Thursday, October 17, 2013

What wasn't there.. dedicated to my fellow preemie mothers

Dear people,

It is the evening before Loki's fifth birthday. Our once tiny elf will be five years old tomorrow. It is a big deal. It probably always will be a big deal. Not only was Loki born extremely prematurely, he has some rather serious lingering health issues with his kidney.

Most years on this day I reminisce about what is, where we are, where we come from and how amazing it is we find ourselves yet a year older with many new and beautiful developments. Although this is all still true today, I won't go there right now. I am choosing to share a very personal story about what I am experiencing now, the eve of Loki's 5th birthday.

I have not written, nor talked, much about what we did not have. This is odd, of course. Why think about what one does not have? Why pain my brain and heart with what is not, when what we have is so much better than we dared to hope for when Loki was born? The reason is simple, like any mother I had hopes, dreams, expectations about what motherhood would bring. I fantasized about what kind of a mother I would be and how my healthy and happy child would thrive. For the first time in five years I dare to look at these hopes and dreams and feel the reality of what is not. I did not experience a healthy pregnancy, where I would grow together with my child, proudly sticking my stomach in the air, showing off my ever growing bump. Except for one very obvious move, I did not feel my child move around in my womb, there just was not enough space. My partner did not feel his child move and kick while having his hand on my belly. There was no home birth, there was not a vaginal birth, there was no doulah no midwife. We did not have our own music, no room filled with love and excitement for what was about to be happen. There were no weeks following Loki's birth where we could figure out parenthood together. No first bath, no holding my baby, cuddling after breastfeeding, napping with baby next to me. There were no regular toddler years where I could explore the world with my child, playing with friends, without worrying about germs, illnesses, the next hospital stay. There have not been many fun family meals, where how much goes and stays in is not carefully watched. I have not had the energy to fill the house with fun art projects or go on forest walks collecting seasonal treasures with the love and dedication I remember from my own mother.

There is a lot I had hoped for, and still we have so much more than I dared hoping for when Loki was born.... I think I survived alright, I think I have done okay considering the circumstances. But dear, dear people, our story was not my dream, not even close. We move forward enough to make this experience a safe one. As exhausting as it may be, I do feel that allowing and acknowledging these emotions help me become more of the mother I can and want to be. I want to be attentive and warm, loving and encouraging. With an unopened backpack filled with sadness, I feel worn down. So I am opening up this luggage, look at it and shed all the tears I held on to for all those years. I grieve those lost dreams........I grieve the loss of "normal."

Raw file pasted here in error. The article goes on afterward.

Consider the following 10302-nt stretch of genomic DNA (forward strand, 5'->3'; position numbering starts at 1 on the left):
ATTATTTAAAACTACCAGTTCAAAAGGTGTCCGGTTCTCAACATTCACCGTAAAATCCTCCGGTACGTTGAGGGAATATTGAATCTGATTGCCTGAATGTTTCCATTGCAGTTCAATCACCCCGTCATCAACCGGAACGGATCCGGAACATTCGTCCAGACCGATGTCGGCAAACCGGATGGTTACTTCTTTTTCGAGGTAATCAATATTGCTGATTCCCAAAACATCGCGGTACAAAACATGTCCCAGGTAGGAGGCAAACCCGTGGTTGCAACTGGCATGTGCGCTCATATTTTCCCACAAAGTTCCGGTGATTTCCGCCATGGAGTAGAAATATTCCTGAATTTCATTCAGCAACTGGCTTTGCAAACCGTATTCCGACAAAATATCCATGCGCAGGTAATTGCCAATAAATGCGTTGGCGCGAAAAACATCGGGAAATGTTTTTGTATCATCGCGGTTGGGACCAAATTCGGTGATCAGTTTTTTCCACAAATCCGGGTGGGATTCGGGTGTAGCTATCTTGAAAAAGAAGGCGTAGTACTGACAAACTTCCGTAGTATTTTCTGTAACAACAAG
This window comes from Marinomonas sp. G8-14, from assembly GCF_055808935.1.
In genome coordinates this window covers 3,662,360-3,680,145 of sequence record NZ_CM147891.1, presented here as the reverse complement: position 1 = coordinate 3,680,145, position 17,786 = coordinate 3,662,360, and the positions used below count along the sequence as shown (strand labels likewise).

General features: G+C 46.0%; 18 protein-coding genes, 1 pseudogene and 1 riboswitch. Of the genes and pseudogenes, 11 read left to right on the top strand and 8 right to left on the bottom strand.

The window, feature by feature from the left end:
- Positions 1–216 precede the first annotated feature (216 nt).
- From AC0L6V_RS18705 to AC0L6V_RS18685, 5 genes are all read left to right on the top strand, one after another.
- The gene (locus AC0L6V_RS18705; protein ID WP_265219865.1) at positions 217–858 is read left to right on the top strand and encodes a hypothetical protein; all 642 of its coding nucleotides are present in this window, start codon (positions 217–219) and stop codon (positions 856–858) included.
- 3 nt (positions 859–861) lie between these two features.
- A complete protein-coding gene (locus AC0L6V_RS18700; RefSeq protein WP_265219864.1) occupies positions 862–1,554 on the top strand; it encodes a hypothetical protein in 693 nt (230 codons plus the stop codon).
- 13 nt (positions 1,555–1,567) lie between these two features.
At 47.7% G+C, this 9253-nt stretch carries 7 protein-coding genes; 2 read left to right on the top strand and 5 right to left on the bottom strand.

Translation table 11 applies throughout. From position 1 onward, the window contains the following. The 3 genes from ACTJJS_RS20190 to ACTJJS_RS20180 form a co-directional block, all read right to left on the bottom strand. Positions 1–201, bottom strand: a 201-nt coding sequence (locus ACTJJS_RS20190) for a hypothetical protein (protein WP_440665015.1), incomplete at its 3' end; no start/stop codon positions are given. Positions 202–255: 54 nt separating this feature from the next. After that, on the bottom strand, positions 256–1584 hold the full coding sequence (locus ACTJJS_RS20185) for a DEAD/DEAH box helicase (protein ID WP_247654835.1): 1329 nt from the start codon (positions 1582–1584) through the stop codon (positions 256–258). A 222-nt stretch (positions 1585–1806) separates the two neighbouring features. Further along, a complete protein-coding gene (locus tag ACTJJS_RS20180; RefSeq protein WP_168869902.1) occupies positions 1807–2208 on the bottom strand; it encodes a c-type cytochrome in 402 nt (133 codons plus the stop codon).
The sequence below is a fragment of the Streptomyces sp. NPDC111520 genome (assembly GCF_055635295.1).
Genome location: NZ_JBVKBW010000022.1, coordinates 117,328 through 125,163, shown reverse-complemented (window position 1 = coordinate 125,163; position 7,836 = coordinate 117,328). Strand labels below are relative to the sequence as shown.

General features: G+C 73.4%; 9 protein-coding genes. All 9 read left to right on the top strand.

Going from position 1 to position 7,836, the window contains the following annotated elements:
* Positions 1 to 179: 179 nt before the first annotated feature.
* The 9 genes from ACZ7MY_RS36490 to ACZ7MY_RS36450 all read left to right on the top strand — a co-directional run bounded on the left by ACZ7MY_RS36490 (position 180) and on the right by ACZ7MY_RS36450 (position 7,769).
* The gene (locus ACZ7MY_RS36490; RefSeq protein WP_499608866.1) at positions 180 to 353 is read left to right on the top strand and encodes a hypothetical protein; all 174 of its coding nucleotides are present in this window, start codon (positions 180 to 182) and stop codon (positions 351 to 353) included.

I want to dedicate this post to all preemie mothers I know personally or who read this blog. Some of you are very dear friends, whom I know, understand exactly what I am talking about. I dedicate this writing to you wonderful woman, who protects and moves forward on a daily basis, despite major challenges on your road. I dedicate this to you dear friend, because I know from your personal story, that you have wandered very similar paths. I hold you so dear in my heart and I thank you for entrusting me with your story, it helps me just to know you are there! Thank you!

Thursday, September 26, 2013

Photos March to September 2013

Although my aim is to post an album every three months, moving in July took up much time. So here are photos going all the way back to before our trip to California.

First school portrait:

Loki's cousin Taylor visited from Indiana. This is a rare full family+1, at a reconstructed Roman city in Germany.

Loki's (second) cousins visited from California:

In August we squeezed in our first (almost) camping. It was "almost camping" in that we rented a little one-room "pod" at a campground here in the Netherlands. Loki loved it. We cooked and ate s'mores, which is an American campfire sugar overdose consisting of a fire-roasted marshmallow, chocolate, and Graham cracker.

There, Loki had his bit of heaven, which is water (with pump on left, and piping), sand, shovels, and a willing adult helping.

There was a little pond there:

We recently bought a fold-able wagon for evening walks and more:

Mom and Loki at the camp:

Going back to March, for the third Easter in a row (others: 1, 2) we rented a vacation house in the Belgian hills with the same two other families:

One important remaining photo from California: A tour of the Alta-Bates NICU. He wanted to see an incubator, but seemed a bit confused or disturbed (or bored) by it:

OK, back to summer. The hard life:

Visiting Opa, Oma, and two cousins at their campground. This is a very Dutch photo:

With our former next-door neighbor:

School buddies:

Nana sent a toy razor, inspired by these:

This is a daughter of a close friend of Mom, and the younger sister of Rebecca. For her birthday, she wanted to spend a weekend at our house, especially with Loki.

Tuesday, September 24, 2013

New photos from the past

Loki's Opa Ruud is the shutterbug of the family. I recently grabbed some photos of Loki from his computer. Thus, here are some shots from the last three years.

About Loki Sky

Loki Sky is a special little man. He was a very early micropreemie, weighing only 610 grams (1 lb, 5 oz) after 24 weeks, 3 days gestation, born to an American Father and a Dutch Mother in Berkeley, California on October 18, 2008.

On January 11, 2009, while still in the hospital NICU, his one kidney stopped working. It was repaired after three surgeries. After spending time in three hospitals in three cities, Loki came home on February 17. He struggled with eating, and then stopped in July, leading to 8 days in the hospital, a failure-to-thrive diagnosis, and a NG feeding tube. On October 10, a minor surgery installed a G feeding tube. Another procedure replaced it with a new one, and then again with a Mic-Key button in Jan. 2010.

In August 2010, he and his parents moved to the Netherlands.

Read about his first name.
Read & hear about his middle name.
See photos.
See videos.

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Loki's Holiday Gift Drive

Please consider donating to Loki's Holiday Gift Drive for the Alta Bates Summit Medical Center NICU. You can donate by Paypal or credit card here:

Click here for more information, including how to pay by check. For all posts on the Gift Drive, click here.